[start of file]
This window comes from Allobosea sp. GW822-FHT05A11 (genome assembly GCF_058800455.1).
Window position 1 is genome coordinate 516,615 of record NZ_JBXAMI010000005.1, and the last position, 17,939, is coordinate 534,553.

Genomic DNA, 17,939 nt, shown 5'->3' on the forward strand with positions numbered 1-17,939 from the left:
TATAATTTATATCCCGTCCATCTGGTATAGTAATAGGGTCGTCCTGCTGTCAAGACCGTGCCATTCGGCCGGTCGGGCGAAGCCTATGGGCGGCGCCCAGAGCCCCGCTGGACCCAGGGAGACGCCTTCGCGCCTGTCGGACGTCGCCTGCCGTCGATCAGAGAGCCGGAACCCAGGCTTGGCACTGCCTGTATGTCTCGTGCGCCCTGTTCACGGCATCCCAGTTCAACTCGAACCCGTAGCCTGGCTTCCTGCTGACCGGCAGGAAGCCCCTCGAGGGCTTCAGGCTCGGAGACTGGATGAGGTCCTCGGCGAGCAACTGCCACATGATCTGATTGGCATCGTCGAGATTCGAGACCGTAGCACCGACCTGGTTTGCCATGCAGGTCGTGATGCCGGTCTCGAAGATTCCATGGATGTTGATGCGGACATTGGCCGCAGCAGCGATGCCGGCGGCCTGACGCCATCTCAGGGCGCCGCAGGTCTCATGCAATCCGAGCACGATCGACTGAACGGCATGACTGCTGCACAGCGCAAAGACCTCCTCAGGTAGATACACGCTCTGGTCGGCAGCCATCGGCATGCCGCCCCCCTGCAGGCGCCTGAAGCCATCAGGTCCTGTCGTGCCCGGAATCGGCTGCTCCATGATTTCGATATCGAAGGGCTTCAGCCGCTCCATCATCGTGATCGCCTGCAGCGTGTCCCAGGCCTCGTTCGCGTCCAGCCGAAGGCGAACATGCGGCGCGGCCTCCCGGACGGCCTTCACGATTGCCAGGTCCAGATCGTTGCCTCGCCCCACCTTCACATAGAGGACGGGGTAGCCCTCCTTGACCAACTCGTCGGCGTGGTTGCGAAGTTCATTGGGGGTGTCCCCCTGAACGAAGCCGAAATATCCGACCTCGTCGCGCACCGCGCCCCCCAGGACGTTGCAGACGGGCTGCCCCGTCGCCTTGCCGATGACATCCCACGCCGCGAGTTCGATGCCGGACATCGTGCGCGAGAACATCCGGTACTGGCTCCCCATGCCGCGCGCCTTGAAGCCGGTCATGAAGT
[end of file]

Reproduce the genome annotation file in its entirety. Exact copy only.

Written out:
This window comes from Allobosea sp. GW822-FHT05A11 (genome assembly GCF_058800455.1).
Window position 1 is genome coordinate 516,615 of record NZ_JBXAMI010000005.1, and the last position, 17,939, is coordinate 534,553.

Genomic DNA, 17,939 nt, shown 5'->3' on the forward strand with positions numbered 1-17,939 from the left:
TATAATTTATATCCCGTCCATCTGGTATAGTAATAGGGTCGTCCTGCTGTCAAGACCGTGCCATTCGGCCGGTCGGGCGAAGCCTATGGGCGGCGCCCAGAGCCCCGCTGGACCCAGGGAGACGCCTTCGCGCCTGTCGGACGTCGCCTGCCGTCGATCAGAGAGCCGGAACCCAGGCTTGGCACTGCCTGTATGTCTCGTGCGCCCTGTTCACGGCATCCCAGTTCAACTCGAACCCGTAGCCTGGCTTCCTGCTGACCGGCAGGAAGCCCCTCGAGGGCTTCAGGCTCGGAGACTGGATGAGGTCCTCGGCGAGCAACTGCCACATGATCTGATTGGCATCGTCGAGATTCGAGACCGTAGCACCGACCTGGTTTGCCATGCAGGTCGTGATGCCGGTCTCGAAGATTCCATGGATGTTGATGCGGACATTGGCCGCAGCAGCGATGCCGGCGGCCTGACGCCATCTCAGGGCGCCGCAGGTCTCATGCAATCCGAGCACGATCGACTGAACGGCATGACTGCTGCACAGCGCAAAGACCTCCTCAGGTAGATACACGCTCTGGTCGGCAGCCATCGGCATGCCGCCCCCCTGCAGGCGCCTGAAGCCATCAGGTCCTGTCGTGCCCGGAATCGGCTGCTCCATGATTTCGATATCGAAGGGCTTCAGCCGCTCCATCATCGTGATCGCCTGCAGCGTGTCCCAGGCCTCGTTCGCGTCCAGCCGAAGGCGAACATGCGGCGCGGCCTCCCGGACGGCCTTCACGATTGCCAGGTCCAGATCGTTGCCTCGCCCCACCTTCACATAGAGGACGGGGTAGCCCTCCTTGACCAACTCGTCGGCGTGGTTGCGAAGTTCATTGGGGGTGTCCCCCTGAACGAAGCCGAAATATCCGACCTCGTCGCGCACCGCGCCCCCCAGGACGTTGCAGACGGGCTGCCCCGTCGCCTTGCCGATGACATCCCACGCCGCGAGTTCGATGCCGGACATCGTGCGCGAGAACATCCGGTACTGGCTCCCCATGCCGCGCGCCTTGAAGCCGGTCATGAAGT